Whereas Bruce Wayne tries to cope with his dual role as he is also seeking some balance as a man where he wouldn’t need to keep secrets. Though he accepts his role as Gotham’s hero, it’s not one that he easily accepts as he has few allies in the city. The Penguin maybe an antagonist but not a conventional one as the film begins with his birth as he arrives as a deformed baby his rich parents would dump into a sewer just days after his birth. In being this outcast, he wants to destroy Gotham only to become a pawn in Shreck’s plans that forces him to become more determined for Gotham’s end. Then there’s Selina Kyle who starts out as this timid secretary who lives with a cat as her near-death experience in the hands of Shreck has her becoming this unstable woman that not only wants to get revenge on Shreck but her encounter with Batman would create a very complicated relationship as their real-life personas are in love with each other while there’s a strange attraction between the two in their other personas. Catwoman isn’t a villain nor a hero but a true anti-hero who is only in it for herself.

Tim Burton’s direction is definitely more extravagant in some respects but also very offbeat in its mix of dark humor, action, and suspense. Yet, there’s a looseness to the story where Burton is able to make all of these elements fuse together though not all of these moments work. Still, he is able to create some exotic scenes and action sequences that are very exciting as it includes a very memorable moment where Catwoman introduces herself to Batman and the Penguin. The use of close-ups, wide shots, and medium shots gives Burton some room to breathe in the way he creates some of these moments while being able to explore the complexity of identity in the film in shots that are much more simpler. Especially in the romantic attraction between Wayne/Batman and Kyle/Catwoman as there’s an element of sensuality in that attraction.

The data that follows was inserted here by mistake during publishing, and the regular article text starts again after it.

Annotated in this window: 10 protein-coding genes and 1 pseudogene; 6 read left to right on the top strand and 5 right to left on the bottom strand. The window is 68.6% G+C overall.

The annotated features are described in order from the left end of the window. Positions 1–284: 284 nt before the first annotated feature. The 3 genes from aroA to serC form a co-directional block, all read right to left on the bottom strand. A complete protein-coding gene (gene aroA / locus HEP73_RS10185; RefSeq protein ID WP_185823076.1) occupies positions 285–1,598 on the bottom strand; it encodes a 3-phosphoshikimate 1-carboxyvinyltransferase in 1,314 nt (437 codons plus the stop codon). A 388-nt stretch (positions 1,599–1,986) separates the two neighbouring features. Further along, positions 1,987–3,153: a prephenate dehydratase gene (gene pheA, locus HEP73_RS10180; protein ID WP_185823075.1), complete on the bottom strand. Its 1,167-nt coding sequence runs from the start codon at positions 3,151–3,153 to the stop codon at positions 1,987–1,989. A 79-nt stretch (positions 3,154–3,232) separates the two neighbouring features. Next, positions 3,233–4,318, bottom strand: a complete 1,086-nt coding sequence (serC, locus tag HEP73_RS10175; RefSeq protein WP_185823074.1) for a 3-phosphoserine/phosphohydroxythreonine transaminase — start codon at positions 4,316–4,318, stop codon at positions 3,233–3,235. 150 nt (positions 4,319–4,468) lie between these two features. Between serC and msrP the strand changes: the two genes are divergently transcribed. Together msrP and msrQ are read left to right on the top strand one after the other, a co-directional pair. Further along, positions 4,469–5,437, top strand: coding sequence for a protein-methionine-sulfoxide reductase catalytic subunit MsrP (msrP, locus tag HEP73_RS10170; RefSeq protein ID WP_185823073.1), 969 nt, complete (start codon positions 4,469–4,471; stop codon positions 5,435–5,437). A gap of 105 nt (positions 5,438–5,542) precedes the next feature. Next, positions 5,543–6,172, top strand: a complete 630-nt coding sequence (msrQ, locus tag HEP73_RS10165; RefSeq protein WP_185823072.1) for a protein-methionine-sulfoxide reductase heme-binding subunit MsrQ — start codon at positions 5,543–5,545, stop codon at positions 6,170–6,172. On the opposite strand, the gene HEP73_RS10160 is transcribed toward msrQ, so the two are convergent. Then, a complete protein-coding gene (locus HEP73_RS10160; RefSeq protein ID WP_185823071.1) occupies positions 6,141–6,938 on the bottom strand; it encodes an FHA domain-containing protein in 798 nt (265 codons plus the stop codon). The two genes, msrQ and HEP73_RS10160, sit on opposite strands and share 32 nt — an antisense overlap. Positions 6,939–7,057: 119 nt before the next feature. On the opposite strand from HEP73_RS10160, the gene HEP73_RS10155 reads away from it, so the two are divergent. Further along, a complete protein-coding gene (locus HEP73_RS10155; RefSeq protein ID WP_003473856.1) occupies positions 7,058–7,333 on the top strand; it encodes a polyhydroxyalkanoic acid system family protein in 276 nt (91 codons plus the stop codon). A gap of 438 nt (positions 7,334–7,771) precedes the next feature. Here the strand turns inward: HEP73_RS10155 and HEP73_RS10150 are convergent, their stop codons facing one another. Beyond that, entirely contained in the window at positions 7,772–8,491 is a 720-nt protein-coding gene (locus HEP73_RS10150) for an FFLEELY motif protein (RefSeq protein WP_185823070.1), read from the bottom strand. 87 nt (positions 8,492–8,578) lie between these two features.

The direction is also stylish in the way some of the action scenes and in some of the humor that is presented though a lot of its very dark. Especially in the film’s climax as it involves Batman, the Penguin, Catwoman, and Shreck as it features extravagant set pieces as well as a lot of penguins where some of it is real and some are robotic. The usage of animals do add some style to the film where they would aid whoever is needed as its climax is both enthralling but also somber where it would play into Batman/Wayne’s struggle to find a balance in his dual role. Overall, Burton crafts a very exciting and stylish film about Batman coming to terms with his identity and the new foes he faces.